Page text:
The original Cook, Serve, Delicious! was a restaurant management game that excelled at putting you in the flow state I assume professional chefs operate in. Orders come through and you have to press the appropriate button for each ingredient (you can play with a controller but I liked the way keyboard controls match the ingredients, with B for bacon, L for lettuce, and T for tomato, and so on). Orders become progressively more complicated: you have to hold the ketchup, uncork wine bottles, hold things down to fry them, and etc. It's frantic but when you get it right you're in the zone.

I haven't had a chance to play the sequel which came out on September 19, but apparently it adds a lot more ingredients (180 in total), more progression, the ability to customize your restaurant, prep stations to deal with, and more. It's available on Steam

Holy Potatoes! What the Hell?! 

Daylight Studios have made three very different games under the Holy Potatoes! banner. Holy Potatoes! We're in Space?! was a spaceship roguelite, like FTL but cartoony, and Holy Potatoes! A Weapon Shop?! was a business sim about an RPG vendor, the shopkeeping side of Recettear: An Item Shop's Tale made into its own game. What they've had in common is that most of the characters are odd potatoids, and this newest game takes those potatoids and sends them to Hell. 

In Hell you are punished by being made to run a restaurant, and must prepare food for pagan gods by turning other sinners into ingredients. They're all potatoes anyway, and sinful ones of course, so that's OK. Loki wants some mashed potatoes, so into the masher they go. Holy Potatoes! What the Hell?! will be out on October 13 on Steam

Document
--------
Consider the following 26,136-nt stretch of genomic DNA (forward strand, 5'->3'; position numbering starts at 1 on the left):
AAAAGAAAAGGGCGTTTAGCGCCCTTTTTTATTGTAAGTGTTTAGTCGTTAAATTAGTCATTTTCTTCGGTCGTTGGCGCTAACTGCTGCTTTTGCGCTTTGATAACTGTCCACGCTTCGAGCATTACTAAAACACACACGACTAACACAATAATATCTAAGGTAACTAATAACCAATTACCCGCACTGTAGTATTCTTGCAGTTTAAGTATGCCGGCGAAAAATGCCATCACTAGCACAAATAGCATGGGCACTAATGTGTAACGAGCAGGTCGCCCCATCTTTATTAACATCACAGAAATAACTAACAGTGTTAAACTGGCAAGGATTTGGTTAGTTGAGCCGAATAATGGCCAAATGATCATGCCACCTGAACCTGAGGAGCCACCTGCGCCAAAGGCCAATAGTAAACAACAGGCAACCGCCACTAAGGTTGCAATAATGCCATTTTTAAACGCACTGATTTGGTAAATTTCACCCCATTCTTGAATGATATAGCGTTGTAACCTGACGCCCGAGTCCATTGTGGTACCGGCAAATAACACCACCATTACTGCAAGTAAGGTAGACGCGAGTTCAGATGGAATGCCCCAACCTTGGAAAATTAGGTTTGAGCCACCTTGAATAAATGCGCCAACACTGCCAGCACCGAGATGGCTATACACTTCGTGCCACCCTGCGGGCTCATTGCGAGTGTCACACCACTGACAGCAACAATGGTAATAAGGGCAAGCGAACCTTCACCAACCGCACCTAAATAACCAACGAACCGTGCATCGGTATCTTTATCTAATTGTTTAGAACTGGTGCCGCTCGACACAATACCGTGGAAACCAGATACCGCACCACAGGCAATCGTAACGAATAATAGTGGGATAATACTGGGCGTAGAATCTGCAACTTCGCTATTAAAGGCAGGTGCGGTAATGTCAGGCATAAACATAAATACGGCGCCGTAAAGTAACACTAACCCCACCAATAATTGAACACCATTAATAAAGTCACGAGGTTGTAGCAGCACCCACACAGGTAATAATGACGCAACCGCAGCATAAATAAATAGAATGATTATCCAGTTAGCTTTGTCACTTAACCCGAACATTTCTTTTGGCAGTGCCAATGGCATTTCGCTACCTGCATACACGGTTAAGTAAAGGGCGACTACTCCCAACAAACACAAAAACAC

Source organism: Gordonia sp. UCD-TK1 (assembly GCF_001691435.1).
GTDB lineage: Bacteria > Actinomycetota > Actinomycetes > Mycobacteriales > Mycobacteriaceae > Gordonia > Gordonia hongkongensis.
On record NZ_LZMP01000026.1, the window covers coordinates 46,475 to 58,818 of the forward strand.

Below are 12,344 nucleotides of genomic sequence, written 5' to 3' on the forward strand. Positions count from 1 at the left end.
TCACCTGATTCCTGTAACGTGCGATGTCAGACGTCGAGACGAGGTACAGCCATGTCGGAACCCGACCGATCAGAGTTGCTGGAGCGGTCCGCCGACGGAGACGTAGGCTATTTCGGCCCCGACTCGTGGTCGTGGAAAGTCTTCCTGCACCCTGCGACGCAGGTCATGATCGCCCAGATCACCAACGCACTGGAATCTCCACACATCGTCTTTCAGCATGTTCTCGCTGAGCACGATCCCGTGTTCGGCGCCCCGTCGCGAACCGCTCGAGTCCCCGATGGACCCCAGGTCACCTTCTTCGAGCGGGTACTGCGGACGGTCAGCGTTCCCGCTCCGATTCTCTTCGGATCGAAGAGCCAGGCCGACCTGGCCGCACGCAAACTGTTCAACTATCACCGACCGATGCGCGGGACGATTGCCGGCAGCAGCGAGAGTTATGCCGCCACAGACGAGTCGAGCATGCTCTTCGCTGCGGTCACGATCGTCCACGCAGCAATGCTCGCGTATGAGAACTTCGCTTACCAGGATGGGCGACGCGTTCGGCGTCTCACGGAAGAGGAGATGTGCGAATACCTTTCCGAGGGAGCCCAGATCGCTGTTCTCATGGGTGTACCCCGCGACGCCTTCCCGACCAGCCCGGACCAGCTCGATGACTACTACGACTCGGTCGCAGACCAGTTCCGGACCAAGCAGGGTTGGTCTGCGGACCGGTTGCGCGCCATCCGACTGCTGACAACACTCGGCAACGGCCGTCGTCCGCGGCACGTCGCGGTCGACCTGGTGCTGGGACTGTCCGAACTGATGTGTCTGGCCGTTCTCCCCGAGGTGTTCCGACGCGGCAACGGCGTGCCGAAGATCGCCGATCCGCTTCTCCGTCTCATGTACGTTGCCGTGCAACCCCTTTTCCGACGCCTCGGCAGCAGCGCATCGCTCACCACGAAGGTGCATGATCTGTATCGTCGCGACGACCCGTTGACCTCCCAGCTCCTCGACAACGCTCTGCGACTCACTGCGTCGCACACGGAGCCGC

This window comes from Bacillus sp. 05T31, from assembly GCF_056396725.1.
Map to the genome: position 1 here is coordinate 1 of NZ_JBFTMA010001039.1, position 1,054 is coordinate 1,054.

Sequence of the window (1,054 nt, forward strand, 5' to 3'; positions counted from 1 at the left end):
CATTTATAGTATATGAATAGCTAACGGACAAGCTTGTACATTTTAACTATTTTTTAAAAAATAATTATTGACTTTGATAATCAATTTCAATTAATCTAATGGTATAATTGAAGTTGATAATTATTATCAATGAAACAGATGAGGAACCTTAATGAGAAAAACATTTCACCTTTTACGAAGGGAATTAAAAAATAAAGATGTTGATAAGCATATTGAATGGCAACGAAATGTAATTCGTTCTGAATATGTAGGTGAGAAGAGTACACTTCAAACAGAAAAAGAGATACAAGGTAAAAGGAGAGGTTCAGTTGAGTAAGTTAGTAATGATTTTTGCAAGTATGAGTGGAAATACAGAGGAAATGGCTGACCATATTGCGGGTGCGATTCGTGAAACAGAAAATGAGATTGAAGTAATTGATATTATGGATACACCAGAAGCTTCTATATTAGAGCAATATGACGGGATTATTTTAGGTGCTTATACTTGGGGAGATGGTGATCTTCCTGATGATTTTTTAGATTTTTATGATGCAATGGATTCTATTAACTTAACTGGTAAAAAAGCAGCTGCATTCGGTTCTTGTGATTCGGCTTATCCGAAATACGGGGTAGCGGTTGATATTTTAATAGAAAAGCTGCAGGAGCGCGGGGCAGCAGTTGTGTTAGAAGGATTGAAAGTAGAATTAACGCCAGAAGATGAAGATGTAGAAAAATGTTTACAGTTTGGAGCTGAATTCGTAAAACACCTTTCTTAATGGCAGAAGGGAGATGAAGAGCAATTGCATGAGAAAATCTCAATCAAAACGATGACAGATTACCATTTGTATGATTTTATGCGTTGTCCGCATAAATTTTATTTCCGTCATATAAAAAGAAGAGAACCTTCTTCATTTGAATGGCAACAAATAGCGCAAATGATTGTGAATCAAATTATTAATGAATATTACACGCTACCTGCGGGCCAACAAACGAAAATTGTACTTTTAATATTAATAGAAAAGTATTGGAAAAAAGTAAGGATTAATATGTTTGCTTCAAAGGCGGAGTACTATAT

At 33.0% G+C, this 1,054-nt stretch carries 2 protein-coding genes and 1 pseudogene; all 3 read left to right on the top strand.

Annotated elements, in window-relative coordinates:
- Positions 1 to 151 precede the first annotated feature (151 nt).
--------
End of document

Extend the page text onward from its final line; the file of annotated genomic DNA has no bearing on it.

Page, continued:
The Tomatoes Are OK

You have a tomato farm, but you don't have a pig. How are the tomatoes? The tomatoes are OK. How is everything else? Glitchy, covered in VCR fuzz, and either black, yellow, or eye-bending red. The Tomatoes Are OK is out to mess with your head, a horror game of creeping dread and surrealness that becomes stranger and more broken the more you play.

Its ending didn't really work for me but it might work for you, especially if you are a YouTuber in need of shocking things. The monetization may be down, but the tomatoes? The tomatoes are OK. You can name your own price for it on

Butterfly Soup

I'm cheating here, Butterfly Soup isn't really about soup. It's a visual novel about young lesbians and baseball. You play as Diya, a girl who loves baseball, food, dogs, and maybe one of her friends? Importantly for a visual novel the writing is on point: sharp, relatable, well-observed, and funny. Each of Diya's friends—the prankster Akarsha, academically inclined Noelle, and bratty Min-Seo—is distinct and likable in a very anime way.

Though it's not about growing food on a farm or cooking it in a restaurant, in Butterfly Soup eating is as socially significant as it is in real life. Searching for a popcorn vendor at the baseball is a bonding experience. Noelle is your best friend because she shared food with you once when you were five, which would absolutely win my loyalty. You can name your own price for Butterfly Soup on

Jody Macgregor
Weekend/AU Editor

Jody's first computer was a Commodore 64, so he remembers having to use a code wheel to play Pool of Radiance. A former music journalist who interviewed everyone from Giorgio Moroder to Trent Reznor, Jody also co-hosted Australia's first radio show about videogames, Zed Games. He's written for Rock Paper Shotgun, The Big Issue, GamesRadar, Zam, Glixel, Five Out of Ten Magazine, and, whose cheques with the bunny logo made for fun conversations at the bank. Jody's first article for PC Gamer was about the audio of Alien Isolation, published in 2015, and since then he's written about why Silent Hill belongs on PC, why Recettear: An Item Shop's Tale is the best fantasy shopkeeper tycoon game, and how weird Lost Ark can get. Jody edited PC Gamer Indie from 2017 to 2018, and he eventually lived up to his promise to play every Warhammer videogame.